01-Nov – 24-Dec-10 10 – 4 Mon, Tues, Wed, Thurs, Fri, Sat, Sun

Open Good Friday, 2 April and 29 October. Limited number of timed tickets available daily. Access to the garden and shop is free during opening hours. Shop closes at 1 on 24 December. Last admission 30 minutes before closing.

Get in touch
015394 36269 Fax: 015394 36811 Email: hilltop@nationaltrust.org.uk

Prices
Standard Admission: adult £6.50, child £3.10, family £16. Access to the garden and shop is free during opening hours. Discount for Beatrix Potter Gallery ticket holders

Enjoy your visit to Beatrix Potters Hill Top Cottage.

Wordsworth House

Wordsworth House

Wordsworth House

Wordsworth House

The Wordsworth house was built in 1745 and John Wordsworth, father of William and 4 siblings, moved in 1766. A townhouse garden it is the only northern Georgian town garden in existence. Although on the main street it is an oasis of peace and tranquillity protected by high stone walls.

Wordsworth House

Mr and Mrs Wordsworth employed a modest but standard range of servants. They included a Maid-of-all-work, a Manservant, a Nurse to care for the children and a ‘jobbing’ gardener. Mrs Wordsworth probably acted as Housekeeper, overseeing the running of the household.

Of all of the servants, the Maid seems to have worked hardest, with most housekeeping chores falling to her – including laying fires, cleaning rooms, cooking, sweeping floors, making beds and doing the laundry. By comparison the Manservant did far less. In the mornings he may have joined in the housekeeping chores – especially the outdoor jobs – but in the afternoon he would have acted as footman to his master, receiving guests and serving food and drink.

Wordsworth House

Wordsworth House is today looked after by the National Trust.

Carlisle Castle

Carlisle Castle

Carlisle Castle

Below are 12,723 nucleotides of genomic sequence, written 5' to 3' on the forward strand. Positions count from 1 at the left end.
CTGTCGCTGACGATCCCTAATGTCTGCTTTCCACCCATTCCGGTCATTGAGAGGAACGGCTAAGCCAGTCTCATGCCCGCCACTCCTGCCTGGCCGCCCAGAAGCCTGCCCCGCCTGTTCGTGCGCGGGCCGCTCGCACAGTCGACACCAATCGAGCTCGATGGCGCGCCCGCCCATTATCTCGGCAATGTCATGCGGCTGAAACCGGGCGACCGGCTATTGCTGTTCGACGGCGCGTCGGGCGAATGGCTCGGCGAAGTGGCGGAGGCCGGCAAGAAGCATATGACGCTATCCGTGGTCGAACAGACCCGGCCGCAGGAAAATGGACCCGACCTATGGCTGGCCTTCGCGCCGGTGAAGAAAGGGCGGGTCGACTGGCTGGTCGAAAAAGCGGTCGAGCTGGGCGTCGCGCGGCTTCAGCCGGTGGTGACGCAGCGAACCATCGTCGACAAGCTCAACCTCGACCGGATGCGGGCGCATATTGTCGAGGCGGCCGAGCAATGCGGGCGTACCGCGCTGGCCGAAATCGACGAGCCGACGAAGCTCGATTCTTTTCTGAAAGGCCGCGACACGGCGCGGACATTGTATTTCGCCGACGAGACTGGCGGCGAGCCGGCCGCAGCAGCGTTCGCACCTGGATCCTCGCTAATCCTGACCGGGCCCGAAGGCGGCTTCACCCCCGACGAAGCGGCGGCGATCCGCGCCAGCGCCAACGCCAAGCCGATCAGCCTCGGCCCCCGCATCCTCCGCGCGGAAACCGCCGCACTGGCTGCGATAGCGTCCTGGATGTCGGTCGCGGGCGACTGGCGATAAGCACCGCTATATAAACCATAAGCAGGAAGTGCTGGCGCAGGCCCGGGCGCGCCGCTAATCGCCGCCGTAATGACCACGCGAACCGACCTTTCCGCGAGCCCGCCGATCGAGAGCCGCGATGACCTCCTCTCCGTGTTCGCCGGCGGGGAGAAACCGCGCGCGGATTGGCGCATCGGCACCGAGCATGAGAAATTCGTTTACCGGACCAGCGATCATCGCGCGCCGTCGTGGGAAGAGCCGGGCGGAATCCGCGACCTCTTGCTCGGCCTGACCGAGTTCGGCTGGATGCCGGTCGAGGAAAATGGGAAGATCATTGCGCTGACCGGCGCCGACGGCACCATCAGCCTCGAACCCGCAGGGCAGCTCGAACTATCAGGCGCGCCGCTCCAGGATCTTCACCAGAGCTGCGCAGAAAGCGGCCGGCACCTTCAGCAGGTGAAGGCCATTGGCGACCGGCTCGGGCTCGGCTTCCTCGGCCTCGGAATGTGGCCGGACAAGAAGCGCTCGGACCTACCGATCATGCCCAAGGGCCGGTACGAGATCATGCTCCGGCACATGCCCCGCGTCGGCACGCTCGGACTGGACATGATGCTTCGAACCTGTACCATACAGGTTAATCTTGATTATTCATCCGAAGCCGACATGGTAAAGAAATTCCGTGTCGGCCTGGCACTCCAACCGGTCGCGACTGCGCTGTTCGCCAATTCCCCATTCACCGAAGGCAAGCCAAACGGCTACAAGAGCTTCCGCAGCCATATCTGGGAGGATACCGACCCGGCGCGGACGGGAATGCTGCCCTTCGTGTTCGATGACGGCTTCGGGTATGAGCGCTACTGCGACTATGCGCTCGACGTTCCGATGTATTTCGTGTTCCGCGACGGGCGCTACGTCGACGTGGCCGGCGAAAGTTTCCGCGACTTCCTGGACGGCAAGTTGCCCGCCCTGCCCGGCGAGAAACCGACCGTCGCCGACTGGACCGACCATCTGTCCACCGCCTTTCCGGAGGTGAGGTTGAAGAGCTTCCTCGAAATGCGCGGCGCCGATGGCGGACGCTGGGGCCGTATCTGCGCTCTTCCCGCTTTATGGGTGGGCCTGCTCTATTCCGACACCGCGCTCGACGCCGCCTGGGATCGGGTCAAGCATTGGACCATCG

Carlisle Castle

Carlisle Castle is an informative and fun day out for all the family. Founded in 1092 to protect the historic city of Carlisle, you can hear about the role Carlise castle played in various sieges and battles.

Carlisle Castle

You can also hear about the ghastly prison and grim tales of ther castle’s past, including the infamous “licking stones”, where parched prisoners found moisture to stay alive. There is also a model of the city in 1745, and an exhibition on Bonnie Prince Charlie and the Jacobite rising of that year.

Parking can be an issue in Carlisle with a lot of pay and display car parks close to the castle. This makes free parking very hard to find or alternativly you will have to park on the outskirts of the city and walk in.

Enjoy your visit to Carlisle Castle.

Dalemain

Dalemain

Dalemain

Dalemain

Near Ullswater, on the Northern fringes of the Lake District, is a real treasure. The fantastic Lake District historic house and gardens contains behind its Georgian facade, a wealth of Tudor and Mediaeval rooms and buildings. There has been a settlement at Dalemain since Saxon times, when a fortified pele tower is mentioned and the present day courtyard is testimony to the defensive nature of the hamlet surrounding that tower.

The Old Hall was added in the 14th century, along with another tower. In the 16th century, two projecting wings were added creating a typical Elizabethan manor house and in 1744, the impressive Georgian front was constructed to enclose an inner courtyard. Very little change has been made to the buildings since these times, and Dalemain remains a very special Lake District Historic House and gardens.